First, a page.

Nicholas is a Ph.D. student in the department of Anthropology. He holds a B.A. in anthropology from the University of California, Berkeley (2013), where his undergraduate research focused on the use of microartifactual data in interpreting archaeological households structures through use of space, social access, and trade networks between communities in Jordan.

At Notre Dame, Nicholas’ research focuses on the social and geographical development of historically marginalized communities during the 19th and early 20th centuries. Working primarily in Ireland and the USA, Nicholas is researching how Irish immigrants remanifested local communities within the context of industrial America. Further, he traces how immigrant social engagement transformed into the distinct Irish-American identities seen throughout the U.S. today. Nicholas aims to use the conflation of social, political, and economic events experienced by the Irish to further develop our understanding of contemporary social and political engagement of immigrant communities. In addition, Nicholas is engaged with Kellogg fellows in developing an index of archaeological intra-site analysis that gages the degree of inequality experienced within past communities as expressed in the material record.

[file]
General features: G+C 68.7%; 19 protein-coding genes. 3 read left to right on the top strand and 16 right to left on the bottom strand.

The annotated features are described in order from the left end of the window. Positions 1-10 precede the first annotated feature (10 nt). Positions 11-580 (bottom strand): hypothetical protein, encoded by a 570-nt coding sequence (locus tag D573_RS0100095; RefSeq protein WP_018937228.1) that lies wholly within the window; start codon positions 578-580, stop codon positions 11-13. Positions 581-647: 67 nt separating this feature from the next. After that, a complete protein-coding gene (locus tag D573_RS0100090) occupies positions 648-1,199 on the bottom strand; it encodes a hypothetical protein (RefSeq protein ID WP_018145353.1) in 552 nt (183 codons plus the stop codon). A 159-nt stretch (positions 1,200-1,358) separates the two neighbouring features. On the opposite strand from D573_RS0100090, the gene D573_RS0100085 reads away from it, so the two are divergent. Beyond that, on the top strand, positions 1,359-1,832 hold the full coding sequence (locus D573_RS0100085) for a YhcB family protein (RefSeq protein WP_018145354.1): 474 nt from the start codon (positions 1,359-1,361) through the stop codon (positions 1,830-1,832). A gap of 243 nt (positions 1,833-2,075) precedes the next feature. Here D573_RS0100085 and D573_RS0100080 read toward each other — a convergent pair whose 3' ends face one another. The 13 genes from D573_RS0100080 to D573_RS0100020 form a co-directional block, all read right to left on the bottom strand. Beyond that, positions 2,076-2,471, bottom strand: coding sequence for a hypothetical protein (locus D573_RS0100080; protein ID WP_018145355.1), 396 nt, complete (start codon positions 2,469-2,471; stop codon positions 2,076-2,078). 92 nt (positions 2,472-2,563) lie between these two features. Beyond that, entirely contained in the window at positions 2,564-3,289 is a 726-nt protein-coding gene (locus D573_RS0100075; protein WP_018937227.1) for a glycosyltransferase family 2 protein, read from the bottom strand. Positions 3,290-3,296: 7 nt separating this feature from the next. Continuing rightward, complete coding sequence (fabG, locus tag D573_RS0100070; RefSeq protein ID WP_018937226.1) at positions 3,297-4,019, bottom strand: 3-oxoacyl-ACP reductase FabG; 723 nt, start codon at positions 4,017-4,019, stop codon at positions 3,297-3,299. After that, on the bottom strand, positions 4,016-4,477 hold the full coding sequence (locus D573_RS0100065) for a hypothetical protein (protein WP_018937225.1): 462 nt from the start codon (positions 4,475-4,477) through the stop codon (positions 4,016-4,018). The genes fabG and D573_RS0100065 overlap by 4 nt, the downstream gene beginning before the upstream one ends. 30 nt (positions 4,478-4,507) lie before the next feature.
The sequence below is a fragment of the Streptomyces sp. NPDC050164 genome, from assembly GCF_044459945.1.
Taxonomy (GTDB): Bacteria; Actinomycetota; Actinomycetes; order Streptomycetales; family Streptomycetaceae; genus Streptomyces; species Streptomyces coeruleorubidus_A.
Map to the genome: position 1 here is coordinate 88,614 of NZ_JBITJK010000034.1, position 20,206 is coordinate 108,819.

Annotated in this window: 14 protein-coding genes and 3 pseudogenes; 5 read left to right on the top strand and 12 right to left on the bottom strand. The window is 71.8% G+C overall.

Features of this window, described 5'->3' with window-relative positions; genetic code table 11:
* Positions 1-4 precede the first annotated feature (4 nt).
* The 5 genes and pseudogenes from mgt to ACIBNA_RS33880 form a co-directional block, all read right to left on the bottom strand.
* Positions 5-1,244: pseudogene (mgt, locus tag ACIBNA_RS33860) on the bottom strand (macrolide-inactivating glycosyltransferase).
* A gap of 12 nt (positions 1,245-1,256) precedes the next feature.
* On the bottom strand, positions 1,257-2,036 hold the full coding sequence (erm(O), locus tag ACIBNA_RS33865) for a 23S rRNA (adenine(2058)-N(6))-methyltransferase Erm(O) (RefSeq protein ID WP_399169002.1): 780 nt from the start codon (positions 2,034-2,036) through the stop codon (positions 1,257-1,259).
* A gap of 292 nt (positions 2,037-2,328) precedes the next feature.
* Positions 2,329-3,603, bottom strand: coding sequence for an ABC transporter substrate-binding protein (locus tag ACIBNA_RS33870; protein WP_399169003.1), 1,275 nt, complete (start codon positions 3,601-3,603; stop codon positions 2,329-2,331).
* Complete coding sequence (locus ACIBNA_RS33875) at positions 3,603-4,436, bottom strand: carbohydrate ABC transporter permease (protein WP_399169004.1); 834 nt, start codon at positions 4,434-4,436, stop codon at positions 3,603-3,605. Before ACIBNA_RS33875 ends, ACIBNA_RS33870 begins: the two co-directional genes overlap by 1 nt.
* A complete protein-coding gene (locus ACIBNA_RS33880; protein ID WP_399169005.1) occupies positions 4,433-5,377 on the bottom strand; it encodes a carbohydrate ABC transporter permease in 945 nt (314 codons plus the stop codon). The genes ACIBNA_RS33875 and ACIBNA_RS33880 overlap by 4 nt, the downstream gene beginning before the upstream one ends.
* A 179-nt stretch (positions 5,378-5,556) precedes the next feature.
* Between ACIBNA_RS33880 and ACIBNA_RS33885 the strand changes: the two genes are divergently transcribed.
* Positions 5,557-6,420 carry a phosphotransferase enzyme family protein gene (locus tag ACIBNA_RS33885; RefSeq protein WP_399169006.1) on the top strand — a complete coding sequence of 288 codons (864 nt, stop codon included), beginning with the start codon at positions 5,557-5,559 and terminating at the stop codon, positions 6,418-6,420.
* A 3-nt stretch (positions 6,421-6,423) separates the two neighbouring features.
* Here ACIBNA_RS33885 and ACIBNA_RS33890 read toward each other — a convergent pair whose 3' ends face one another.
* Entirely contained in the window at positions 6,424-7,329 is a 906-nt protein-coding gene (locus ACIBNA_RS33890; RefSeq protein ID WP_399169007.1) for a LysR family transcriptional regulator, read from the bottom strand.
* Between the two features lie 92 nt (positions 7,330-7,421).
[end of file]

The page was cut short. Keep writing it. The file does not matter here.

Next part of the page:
Nicholas is a NSF Graduate Research Fellow.

Thematic Interests

My research focuses primarily on definitions and expressions of community (i.e. how different groups define 'community', and what goes into the construction/expectation of community membership). I also investigate the changing social experience of emigration from a temporal lens, such as how the experience of 'leaving' changes based on age, sex, class, and period of departure. Lastly, I am interested in the 'act' of migration; what motivates people to stay or leave, and the networks that are constructed in the process. This includes tracing systems of 'chain migration' and the ways in which immigrant communities are (re)constructed within a new environment. These topics inherently involve community development (particularly the 19th century notion of 'improvement'), and social and economic inequality in the relationship between migrant and 'host' societies.